May 2005
Volume 46, Issue 13
ARVO Annual Meeting Abstract  |   May 2005
Short–Term Anterior Segment Complications of Intravitreal Triamcinolone Acetonide Injection
Author Affiliations & Notes
  • H. Wilson
    Department of Ophthalmology, Loma Linda University Medical Center, Loma Linda, CA
  • R. Monshizadeh
    Vitreoretinal Service, Inland Eye Institute, Colton, CA
  • Footnotes
    Commercial Relationships  H. Wilson, None; R. Monshizadeh, None.
  • Footnotes
    Support  None.
Investigative Ophthalmology & Visual Science May 2005, Vol.46, 5027. doi:
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      H. Wilson, R. Monshizadeh; Short–Term Anterior Segment Complications of Intravitreal Triamcinolone Acetonide Injection . Invest. Ophthalmol. Vis. Sci. 2005;46(13):5027.

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      © ARVO (1962-2015); The Authors (2016-present)

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Abstract: : Purpose: Intravitreal triamcinolone acetonide (TAC) injection is a relatively new treatment for macular edema. Given limited available safety data, this study investigated potential anterior segment complications and their relationship to presence of TAC in the anterior chamber immediately after injection and lens status. Methods: Retrospective chart review was conducted for a series of 50 eyes with macular edema (from BRVO, CRVO, wet ARMD, or diabetes) treated with intravitreal TAC (40 mg) at Inland Eye Institute. Anterior segment exam findings and IOP were studied at the following intervals: pre–injection, immediately post–injection, at one day, one week and up to 6 months later. Mean data was compared with the unpaired t test, and frequencies with odds ratios, confidence intervals, and Fisher’s exact test. Results: Anterior segment complications were observed in 60% of treated eyes (30/50) within 24 hours of injection: 4 IOP40 immediately post–injection requiring initiation of IOP–lowering therapy and one eventual trabeculectomy; 5 corneal abnormalities and 7 anterior chamber reactions. Intracameral TAC was detected in 34% (17/50) immediately post–injection. A trend for higher frequency of intracameral TAC was seen in pseudophakic eyes (9/17=0.53) vs. phakic eyes (8/33=0.24). Other anterior segment complications were more likely to occur in eyes with intracameral TAC (14/17=0.82) compared to those without (16/33=0.48) [OR = 4.96, 95% CI = 1.20–20.5, P=0.0323]. In contrast, frequency of anterior segment complications was similar in pseudophakic (10/17=0.59) and phakic eyes (17/33=0.52) [p>0.05]. Mean post–injection IOP immediately following treatment was modestly increased in eyes with intracameral TAC (mean IOP 34, n=17) vs. those without (31, n=33). However, neither intracameral TAC, pseudophakia, status of posterior capsule or pre–injection use of glaucoma medication was a statistically significant predicting factor for post–injection IOP. Conclusions: Intravitreal TAC–related anterior segment complications, though rarely severe, are common. Intracameral TAC observed immediately post–injection may be a predisposing factor for some of these complications.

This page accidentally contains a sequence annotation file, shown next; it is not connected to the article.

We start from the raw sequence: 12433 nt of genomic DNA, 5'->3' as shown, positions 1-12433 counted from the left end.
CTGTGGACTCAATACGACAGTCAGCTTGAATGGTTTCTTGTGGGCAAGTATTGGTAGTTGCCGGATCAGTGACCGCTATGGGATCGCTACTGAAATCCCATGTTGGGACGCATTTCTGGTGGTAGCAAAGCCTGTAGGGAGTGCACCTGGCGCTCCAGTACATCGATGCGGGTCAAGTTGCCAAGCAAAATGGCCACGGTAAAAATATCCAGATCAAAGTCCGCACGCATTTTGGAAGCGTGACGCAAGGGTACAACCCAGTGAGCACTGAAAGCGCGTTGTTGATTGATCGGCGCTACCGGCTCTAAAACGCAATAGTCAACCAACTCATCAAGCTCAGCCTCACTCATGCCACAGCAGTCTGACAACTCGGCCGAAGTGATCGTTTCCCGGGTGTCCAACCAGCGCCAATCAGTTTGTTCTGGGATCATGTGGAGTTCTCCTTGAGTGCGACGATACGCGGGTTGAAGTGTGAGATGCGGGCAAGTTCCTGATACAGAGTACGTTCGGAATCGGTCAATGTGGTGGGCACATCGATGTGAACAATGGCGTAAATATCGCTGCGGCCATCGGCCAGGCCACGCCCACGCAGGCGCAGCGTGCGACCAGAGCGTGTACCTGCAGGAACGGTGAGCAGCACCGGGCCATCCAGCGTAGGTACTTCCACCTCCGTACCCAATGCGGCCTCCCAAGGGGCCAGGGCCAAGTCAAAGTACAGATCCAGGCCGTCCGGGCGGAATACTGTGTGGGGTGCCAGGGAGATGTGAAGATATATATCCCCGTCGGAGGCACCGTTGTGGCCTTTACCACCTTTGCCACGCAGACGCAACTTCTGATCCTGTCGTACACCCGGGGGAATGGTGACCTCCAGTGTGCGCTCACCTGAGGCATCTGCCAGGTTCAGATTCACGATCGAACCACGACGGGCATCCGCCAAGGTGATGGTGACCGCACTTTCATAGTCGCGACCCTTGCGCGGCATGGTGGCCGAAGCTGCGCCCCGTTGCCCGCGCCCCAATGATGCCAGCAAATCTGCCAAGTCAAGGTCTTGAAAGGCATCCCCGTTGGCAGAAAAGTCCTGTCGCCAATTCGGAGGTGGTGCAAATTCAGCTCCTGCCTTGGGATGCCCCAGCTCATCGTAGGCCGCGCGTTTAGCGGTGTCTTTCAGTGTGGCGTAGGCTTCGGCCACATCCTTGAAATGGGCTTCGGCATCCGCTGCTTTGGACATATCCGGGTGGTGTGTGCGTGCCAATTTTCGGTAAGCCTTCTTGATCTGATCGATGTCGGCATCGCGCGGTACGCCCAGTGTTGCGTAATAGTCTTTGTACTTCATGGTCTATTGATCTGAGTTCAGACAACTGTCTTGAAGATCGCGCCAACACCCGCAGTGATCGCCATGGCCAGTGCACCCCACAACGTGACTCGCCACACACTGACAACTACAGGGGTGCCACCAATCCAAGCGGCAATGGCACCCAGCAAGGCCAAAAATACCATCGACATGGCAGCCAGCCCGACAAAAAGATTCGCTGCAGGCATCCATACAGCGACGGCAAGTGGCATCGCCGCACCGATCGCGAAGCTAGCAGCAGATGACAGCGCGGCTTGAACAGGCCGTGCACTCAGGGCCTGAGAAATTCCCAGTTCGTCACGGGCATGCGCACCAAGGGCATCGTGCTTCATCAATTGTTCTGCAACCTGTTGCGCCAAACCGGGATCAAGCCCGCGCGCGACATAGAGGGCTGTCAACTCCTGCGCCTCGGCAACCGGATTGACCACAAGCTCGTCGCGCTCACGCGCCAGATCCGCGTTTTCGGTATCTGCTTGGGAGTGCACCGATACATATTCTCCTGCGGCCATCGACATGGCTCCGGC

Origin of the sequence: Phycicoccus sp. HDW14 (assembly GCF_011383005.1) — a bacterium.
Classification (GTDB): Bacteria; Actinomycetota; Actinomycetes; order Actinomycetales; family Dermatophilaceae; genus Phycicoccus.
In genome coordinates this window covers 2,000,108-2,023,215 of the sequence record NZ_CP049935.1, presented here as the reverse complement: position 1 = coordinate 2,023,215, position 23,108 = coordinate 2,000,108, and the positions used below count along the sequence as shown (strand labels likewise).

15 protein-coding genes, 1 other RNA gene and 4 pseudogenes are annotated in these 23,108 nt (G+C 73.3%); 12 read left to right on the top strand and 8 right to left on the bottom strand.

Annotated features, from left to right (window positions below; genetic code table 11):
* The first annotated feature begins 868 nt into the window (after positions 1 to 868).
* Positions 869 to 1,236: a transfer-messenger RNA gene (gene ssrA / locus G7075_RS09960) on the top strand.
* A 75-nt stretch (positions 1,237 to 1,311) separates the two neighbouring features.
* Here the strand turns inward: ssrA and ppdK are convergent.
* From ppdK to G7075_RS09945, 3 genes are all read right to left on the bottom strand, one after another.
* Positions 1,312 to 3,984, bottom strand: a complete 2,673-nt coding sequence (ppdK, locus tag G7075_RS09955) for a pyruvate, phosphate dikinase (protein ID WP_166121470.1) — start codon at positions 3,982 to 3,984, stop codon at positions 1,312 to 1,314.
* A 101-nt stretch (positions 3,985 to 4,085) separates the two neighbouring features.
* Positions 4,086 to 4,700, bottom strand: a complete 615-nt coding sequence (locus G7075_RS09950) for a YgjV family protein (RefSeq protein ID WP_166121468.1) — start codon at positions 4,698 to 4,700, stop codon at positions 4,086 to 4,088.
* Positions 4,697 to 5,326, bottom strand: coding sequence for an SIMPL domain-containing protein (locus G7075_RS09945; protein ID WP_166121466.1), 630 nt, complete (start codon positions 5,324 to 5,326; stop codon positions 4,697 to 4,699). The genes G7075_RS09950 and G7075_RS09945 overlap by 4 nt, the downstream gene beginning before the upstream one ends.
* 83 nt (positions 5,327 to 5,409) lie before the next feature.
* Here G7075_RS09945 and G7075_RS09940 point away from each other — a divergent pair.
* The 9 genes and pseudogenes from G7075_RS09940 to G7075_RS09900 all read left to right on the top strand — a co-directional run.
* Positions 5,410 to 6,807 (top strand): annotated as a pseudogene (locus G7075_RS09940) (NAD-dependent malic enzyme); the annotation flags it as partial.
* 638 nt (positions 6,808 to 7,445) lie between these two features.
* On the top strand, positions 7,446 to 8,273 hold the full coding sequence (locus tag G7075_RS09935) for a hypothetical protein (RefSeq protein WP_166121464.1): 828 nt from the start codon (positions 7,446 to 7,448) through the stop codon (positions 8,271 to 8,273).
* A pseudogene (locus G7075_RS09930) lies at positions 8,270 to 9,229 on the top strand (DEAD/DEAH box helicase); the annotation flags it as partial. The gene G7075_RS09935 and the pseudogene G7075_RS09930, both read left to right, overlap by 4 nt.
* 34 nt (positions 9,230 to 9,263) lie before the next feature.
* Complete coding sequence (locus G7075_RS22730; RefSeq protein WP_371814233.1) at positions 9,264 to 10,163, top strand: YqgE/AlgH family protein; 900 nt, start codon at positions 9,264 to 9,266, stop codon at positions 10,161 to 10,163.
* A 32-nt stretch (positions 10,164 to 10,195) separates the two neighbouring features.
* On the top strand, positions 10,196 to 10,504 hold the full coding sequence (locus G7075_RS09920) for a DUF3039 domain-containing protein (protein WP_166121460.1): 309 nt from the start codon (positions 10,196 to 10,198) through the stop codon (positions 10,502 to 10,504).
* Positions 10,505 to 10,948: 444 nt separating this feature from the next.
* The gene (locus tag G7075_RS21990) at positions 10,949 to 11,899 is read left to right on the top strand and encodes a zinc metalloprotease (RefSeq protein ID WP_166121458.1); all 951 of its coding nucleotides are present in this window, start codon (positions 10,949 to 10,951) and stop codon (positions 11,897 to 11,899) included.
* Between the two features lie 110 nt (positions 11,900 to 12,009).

Keywords: drug toxicity/drug effects • anterior segment • clinical (human) or epidemiologic studies: outcomes/complications 

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